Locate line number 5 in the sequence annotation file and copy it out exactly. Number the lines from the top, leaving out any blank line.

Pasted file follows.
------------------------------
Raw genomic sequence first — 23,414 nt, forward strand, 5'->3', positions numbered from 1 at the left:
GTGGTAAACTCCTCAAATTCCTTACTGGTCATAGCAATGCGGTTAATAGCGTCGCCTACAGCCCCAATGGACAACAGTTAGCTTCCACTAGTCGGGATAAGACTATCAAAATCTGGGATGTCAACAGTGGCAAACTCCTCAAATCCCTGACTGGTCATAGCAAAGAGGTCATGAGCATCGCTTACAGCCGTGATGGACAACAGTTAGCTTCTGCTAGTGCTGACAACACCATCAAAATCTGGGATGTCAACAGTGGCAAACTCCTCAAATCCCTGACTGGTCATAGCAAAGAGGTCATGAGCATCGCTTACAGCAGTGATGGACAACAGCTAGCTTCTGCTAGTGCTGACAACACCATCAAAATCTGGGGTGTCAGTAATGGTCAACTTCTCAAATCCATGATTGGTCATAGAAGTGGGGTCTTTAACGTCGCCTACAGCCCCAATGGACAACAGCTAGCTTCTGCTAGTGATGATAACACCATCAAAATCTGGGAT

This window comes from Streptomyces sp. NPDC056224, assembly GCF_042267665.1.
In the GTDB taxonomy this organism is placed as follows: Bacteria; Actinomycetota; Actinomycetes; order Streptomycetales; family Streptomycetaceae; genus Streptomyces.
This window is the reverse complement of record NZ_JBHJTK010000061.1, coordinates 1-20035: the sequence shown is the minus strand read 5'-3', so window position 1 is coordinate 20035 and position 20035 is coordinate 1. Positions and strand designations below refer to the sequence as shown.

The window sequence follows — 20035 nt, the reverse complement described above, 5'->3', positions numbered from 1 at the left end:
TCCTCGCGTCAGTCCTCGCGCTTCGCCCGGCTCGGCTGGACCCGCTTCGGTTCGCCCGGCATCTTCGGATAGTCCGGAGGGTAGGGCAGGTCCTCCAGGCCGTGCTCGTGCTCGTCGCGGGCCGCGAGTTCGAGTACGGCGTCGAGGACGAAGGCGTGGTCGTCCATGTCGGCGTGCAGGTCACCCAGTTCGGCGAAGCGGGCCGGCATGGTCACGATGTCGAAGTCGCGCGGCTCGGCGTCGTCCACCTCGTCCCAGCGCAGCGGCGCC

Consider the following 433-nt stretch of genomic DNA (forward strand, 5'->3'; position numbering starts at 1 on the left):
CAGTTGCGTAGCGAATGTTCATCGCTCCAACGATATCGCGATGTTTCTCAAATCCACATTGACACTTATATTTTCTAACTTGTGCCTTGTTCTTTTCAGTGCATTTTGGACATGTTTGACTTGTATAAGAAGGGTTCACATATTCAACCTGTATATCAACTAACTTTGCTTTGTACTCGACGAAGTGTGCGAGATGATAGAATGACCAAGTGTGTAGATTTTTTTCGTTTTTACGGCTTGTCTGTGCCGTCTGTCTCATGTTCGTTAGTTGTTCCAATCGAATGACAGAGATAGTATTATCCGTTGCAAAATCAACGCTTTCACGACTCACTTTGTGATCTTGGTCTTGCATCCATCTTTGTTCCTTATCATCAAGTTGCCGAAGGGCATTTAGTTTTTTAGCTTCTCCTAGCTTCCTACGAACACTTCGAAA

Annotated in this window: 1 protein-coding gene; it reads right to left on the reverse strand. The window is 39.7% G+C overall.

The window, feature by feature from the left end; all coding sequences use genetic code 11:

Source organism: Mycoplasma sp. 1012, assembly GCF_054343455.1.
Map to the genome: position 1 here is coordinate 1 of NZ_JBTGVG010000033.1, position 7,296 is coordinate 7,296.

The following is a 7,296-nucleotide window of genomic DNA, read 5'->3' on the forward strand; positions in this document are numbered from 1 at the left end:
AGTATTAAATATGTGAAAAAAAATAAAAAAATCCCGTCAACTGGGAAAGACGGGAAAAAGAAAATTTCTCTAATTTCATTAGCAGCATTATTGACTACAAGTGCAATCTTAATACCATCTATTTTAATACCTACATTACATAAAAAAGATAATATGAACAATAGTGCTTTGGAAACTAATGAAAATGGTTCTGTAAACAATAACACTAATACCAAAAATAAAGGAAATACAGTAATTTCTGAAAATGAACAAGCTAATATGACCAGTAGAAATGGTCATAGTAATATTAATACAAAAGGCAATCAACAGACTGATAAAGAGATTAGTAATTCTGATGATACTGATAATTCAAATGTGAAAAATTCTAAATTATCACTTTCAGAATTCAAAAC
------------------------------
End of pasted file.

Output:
This window is the reverse complement of record NZ_JBHJTK010000061.1, coordinates 1-20035: the sequence shown is the minus strand read 5'-3', so window position 1 is coordinate 20035 and position 20035 is coordinate 1. Positions and strand designations below refer to the sequence as shown.